Born Ruffians

When it comes to musical simplicity, is there a more perfect, primary triumvirate than guitar, drums and bass? The guitar flares with warning; the cymbals and snares flash in the heat of panic; the bass drops anchor in the depths. Toronto trio Born Ruffians (not a gruff group, it should be noted) uses these three instruments to channel Violent Femmes via Clap Your Hands Say Yeah with bits of Modest Mouse and the Dismemberment Plan. Unlike the en vogue ensembles that have come from the 44th parallel in recent years, they balance jumpy and carefully measured angles like a tripod, trading yelps over nonchalant interplay.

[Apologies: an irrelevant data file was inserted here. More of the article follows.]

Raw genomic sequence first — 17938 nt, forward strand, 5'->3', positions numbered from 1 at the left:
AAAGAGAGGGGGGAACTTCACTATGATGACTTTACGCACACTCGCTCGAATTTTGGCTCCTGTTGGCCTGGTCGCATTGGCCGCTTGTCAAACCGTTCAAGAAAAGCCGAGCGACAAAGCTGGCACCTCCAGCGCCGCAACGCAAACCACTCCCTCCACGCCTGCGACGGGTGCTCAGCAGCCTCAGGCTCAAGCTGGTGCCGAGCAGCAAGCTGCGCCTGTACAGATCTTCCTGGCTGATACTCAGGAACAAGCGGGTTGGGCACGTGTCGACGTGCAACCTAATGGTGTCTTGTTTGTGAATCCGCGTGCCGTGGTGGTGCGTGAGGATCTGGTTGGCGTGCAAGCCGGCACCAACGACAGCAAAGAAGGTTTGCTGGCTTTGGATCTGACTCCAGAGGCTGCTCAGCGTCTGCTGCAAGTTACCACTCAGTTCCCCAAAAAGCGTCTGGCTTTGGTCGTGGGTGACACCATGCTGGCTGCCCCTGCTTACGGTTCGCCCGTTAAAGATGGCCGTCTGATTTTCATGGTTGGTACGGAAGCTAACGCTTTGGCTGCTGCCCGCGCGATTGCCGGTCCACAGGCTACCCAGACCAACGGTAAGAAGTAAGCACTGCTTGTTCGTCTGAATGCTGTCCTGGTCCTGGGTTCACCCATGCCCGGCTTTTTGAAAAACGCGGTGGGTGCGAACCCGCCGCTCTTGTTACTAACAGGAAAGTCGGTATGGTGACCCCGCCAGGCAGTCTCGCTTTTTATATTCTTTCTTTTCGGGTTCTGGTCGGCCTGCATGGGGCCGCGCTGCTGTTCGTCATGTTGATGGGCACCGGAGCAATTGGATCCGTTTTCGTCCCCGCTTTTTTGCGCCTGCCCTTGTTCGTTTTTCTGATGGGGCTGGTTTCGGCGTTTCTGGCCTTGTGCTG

Red, Yellow & Blue is less sloppy than the Ruffians' debut, but not necessarily any less adolescent (that's not totally a bad thing). Squirrelly harmonies and herky-jerky instruments just stake a more assured claim on familiar terrain. No matter how endearing it all turns out, there is only so much that can be done with the three primary instruments as-is. But to kids with fierce imaginations, there's something empowering in the amateurish, and Red, Yellow & Blue is truly populist pop, full of jaunty sing-alongs for teething indie rawkers.

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Tony Ware

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